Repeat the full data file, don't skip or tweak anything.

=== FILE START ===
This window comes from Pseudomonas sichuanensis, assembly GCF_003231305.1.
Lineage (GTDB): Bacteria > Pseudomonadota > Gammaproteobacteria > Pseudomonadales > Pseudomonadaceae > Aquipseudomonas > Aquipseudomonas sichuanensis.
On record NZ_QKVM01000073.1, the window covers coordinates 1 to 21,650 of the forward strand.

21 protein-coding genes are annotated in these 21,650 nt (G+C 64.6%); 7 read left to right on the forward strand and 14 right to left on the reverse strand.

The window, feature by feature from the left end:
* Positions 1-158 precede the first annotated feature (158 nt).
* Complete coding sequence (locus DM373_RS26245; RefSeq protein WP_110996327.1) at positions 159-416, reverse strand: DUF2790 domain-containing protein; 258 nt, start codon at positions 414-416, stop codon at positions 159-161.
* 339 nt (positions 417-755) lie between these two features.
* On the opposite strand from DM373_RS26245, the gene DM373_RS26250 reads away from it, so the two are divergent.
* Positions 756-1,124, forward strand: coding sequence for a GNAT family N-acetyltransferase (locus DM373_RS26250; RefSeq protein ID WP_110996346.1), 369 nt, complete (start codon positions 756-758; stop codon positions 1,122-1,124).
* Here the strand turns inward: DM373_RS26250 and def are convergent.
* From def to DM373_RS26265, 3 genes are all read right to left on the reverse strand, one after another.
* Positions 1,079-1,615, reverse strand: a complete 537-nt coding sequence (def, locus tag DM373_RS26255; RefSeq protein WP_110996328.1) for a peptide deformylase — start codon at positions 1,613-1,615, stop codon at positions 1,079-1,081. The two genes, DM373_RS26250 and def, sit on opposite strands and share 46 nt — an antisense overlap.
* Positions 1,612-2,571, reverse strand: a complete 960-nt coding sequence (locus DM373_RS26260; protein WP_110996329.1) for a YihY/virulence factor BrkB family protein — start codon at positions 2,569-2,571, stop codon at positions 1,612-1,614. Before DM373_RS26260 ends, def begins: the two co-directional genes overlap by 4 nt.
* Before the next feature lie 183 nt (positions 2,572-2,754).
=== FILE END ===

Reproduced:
This window comes from Pseudomonas sichuanensis, assembly GCF_003231305.1.
Lineage (GTDB): Bacteria > Pseudomonadota > Gammaproteobacteria > Pseudomonadales > Pseudomonadaceae > Aquipseudomonas > Aquipseudomonas sichuanensis.
On record NZ_QKVM01000073.1, the window covers coordinates 1 to 21,650 of the forward strand.

21 protein-coding genes are annotated in these 21,650 nt (G+C 64.6%); 7 read left to right on the forward strand and 14 right to left on the reverse strand.

The window, feature by feature from the left end:
* Positions 1-158 precede the first annotated feature (158 nt).
* Complete coding sequence (locus DM373_RS26245; RefSeq protein WP_110996327.1) at positions 159-416, reverse strand: DUF2790 domain-containing protein; 258 nt, start codon at positions 414-416, stop codon at positions 159-161.
* 339 nt (positions 417-755) lie between these two features.
* On the opposite strand from DM373_RS26245, the gene DM373_RS26250 reads away from it, so the two are divergent.
* Positions 756-1,124, forward strand: coding sequence for a GNAT family N-acetyltransferase (locus DM373_RS26250; RefSeq protein ID WP_110996346.1), 369 nt, complete (start codon positions 756-758; stop codon positions 1,122-1,124).
* Here the strand turns inward: DM373_RS26250 and def are convergent.
* From def to DM373_RS26265, 3 genes are all read right to left on the reverse strand, one after another.
* Positions 1,079-1,615, reverse strand: a complete 537-nt coding sequence (def, locus tag DM373_RS26255; RefSeq protein WP_110996328.1) for a peptide deformylase — start codon at positions 1,613-1,615, stop codon at positions 1,079-1,081. The two genes, DM373_RS26250 and def, sit on opposite strands and share 46 nt — an antisense overlap.
* Positions 1,612-2,571, reverse strand: a complete 960-nt coding sequence (locus DM373_RS26260; protein WP_110996329.1) for a YihY/virulence factor BrkB family protein — start codon at positions 2,569-2,571, stop codon at positions 1,612-1,614. Before DM373_RS26260 ends, def begins: the two co-directional genes overlap by 4 nt.
* Before the next feature lie 183 nt (positions 2,572-2,754).